Recent guidance from the Securities and Exchange Commission about investment advisers' custody of client funds cleared up one aspect of the regulation but didn't go far enough to illuminate the complicated rule, according to compliance experts.
In June, the SEC added two new questions to a list of frequently asked questions that now totals 68. The queries, which were in response to February 2017 SEC guidance on inadvertent custody, center on advisers who acquire clients who bring with them custodial agreements that allow advisers to tell the custodian to disburse, or transfer, funds or securities.
The SEC clarified that the adviser doesn't have custody if the adviser does not have a copy of the custody agreement and doesn't know about it.
"It was quite helpful," said Amy Lynch, president of FrontLine Compliance. "It definitely gives [advisers] more comfort for their clients who have their own custodial relationships."
But the Investment Adviser Association continues to have concerns about situations in which advisers can inadvertently gain custody through conducting transactions for clients involving bank loans, derivatives and private placements.
"The FAQs are definitely a step in the right direction, but there's still more work to be done through guidance," said Laura Grossman, IAA associate general counsel. "It's a very complex rule, which makes a very challenging compliance area."
The custody rule — which was updated in 2009 in wake of the multi-billion-dollar Bernie Madoff Ponzi scheme that revolved around his control of client funds — is one of the top compliance headaches for investment advisers. If advisers are deemed to have custody, which can occur in a variety of situations, it triggers often expensive audit requirements.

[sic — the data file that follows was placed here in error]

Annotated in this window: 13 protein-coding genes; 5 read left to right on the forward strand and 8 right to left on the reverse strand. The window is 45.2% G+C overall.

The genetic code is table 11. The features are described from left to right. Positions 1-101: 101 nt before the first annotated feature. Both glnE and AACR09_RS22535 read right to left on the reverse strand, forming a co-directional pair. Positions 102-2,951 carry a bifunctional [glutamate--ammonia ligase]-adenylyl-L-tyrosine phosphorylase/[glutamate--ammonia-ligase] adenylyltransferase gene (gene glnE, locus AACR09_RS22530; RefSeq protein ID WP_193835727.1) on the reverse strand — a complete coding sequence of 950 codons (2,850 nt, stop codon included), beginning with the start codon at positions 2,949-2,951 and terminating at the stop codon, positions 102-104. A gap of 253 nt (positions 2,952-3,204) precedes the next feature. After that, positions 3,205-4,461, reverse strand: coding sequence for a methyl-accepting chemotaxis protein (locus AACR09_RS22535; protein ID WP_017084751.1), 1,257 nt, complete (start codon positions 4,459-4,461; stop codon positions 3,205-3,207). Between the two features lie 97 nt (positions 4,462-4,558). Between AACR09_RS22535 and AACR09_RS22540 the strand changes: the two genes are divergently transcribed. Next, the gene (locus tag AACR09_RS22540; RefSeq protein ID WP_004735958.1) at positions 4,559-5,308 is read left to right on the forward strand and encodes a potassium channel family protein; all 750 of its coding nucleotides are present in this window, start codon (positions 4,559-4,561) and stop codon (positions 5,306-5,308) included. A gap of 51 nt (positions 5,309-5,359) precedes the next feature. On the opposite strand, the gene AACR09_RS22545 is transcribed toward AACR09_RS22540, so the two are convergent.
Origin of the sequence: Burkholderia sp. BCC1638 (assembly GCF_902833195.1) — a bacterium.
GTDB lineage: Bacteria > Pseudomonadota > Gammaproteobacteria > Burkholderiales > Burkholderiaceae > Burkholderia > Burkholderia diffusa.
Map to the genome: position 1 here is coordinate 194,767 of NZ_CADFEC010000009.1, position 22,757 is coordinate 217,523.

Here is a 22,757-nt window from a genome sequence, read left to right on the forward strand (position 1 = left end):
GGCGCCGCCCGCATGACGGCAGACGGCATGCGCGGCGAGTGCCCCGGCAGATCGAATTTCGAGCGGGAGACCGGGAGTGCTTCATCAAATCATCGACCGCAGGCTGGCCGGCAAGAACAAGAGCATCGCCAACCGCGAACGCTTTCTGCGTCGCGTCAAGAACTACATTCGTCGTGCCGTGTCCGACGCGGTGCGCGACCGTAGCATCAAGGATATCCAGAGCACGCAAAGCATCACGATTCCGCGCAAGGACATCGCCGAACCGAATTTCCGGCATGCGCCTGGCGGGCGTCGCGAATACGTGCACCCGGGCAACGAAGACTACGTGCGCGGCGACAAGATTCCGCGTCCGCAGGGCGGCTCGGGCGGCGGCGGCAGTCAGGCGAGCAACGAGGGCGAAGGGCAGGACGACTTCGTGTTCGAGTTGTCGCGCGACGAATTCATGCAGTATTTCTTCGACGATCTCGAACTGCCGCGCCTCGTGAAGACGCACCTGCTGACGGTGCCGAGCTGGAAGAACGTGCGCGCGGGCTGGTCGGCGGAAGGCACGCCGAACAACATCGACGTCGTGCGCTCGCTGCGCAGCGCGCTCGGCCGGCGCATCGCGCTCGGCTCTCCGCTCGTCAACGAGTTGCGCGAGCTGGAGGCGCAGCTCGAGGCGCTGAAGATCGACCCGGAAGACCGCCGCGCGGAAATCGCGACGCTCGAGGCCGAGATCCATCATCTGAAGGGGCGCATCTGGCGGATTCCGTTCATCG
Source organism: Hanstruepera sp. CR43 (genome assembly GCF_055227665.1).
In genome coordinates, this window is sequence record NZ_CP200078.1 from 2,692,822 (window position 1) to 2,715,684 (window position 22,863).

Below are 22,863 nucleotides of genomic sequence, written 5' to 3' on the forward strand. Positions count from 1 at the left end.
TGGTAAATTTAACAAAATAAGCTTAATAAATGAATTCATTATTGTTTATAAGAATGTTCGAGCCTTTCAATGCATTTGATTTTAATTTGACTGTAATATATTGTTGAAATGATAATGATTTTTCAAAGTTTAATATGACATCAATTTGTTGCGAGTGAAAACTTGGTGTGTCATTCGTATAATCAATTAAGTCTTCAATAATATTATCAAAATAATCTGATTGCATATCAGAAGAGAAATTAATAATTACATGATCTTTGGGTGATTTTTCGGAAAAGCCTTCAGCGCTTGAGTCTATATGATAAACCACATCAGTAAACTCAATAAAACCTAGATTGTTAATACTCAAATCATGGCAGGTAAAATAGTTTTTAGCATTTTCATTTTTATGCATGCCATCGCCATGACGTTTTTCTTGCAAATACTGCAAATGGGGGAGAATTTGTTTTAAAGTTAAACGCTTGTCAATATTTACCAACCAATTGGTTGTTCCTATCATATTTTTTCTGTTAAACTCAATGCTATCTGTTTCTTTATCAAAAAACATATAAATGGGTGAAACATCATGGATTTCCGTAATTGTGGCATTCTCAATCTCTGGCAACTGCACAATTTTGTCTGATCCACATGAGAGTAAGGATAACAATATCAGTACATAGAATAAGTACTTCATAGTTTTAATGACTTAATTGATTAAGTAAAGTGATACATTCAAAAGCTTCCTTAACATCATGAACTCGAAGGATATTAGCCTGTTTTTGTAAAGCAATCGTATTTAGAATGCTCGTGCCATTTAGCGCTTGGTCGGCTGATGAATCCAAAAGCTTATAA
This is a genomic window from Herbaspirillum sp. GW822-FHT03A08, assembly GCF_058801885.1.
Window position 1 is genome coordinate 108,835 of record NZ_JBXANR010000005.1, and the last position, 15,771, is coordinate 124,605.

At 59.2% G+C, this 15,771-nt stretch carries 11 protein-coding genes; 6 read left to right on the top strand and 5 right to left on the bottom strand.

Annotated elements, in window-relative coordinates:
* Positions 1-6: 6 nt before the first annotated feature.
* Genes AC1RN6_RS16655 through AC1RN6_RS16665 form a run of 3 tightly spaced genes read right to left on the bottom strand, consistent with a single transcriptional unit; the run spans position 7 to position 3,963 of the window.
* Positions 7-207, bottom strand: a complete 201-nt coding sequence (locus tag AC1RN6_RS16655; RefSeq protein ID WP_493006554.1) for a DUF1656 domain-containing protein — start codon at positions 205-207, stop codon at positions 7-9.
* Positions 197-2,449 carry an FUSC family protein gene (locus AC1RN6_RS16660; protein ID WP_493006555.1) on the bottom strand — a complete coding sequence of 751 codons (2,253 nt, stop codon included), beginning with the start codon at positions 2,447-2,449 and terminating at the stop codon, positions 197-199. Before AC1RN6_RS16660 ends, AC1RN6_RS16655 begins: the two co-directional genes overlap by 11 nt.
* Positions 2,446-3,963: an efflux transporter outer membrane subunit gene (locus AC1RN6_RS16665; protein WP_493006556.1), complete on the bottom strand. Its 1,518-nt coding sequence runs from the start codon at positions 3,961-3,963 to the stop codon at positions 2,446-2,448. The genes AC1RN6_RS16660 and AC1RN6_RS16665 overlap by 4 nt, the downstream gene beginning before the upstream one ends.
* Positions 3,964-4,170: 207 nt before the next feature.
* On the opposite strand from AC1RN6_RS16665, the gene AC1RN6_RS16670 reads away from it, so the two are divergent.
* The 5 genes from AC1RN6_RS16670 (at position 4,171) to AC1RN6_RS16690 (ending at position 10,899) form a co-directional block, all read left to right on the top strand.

"There are always ways to cross the line," Ms. Lynch said.
Now that the FAQs have reached several dozen, there's a longing for fundamental change.
"Ideally, we would like to see [the SEC] revisit the current rule from the ground up," Ms. Grossman said.
Todd Cipperman, principal at Cipperman Compliance Services, goes a step farther on a regulation that he said has been "overwrought."
"It's a rule that needs to be rewritten," he said.
The SEC has put action on amending the custody rule on its long-term agenda. There's no specific timeline for getting it done.
"The SEC recognizes this is an area of significant uncertainty," Mr. Cipperman said. "There is a decent chance it will happen in the [SEC Chairman] Jay Clayton administration."
Mr. Clayton's term ends in 2021.
While advisers wait for SEC action, they'll continue to worry about custody.
"It's at the top of the list because it requires very strong oversight, especially for retail advisers," Ms. Lynch said.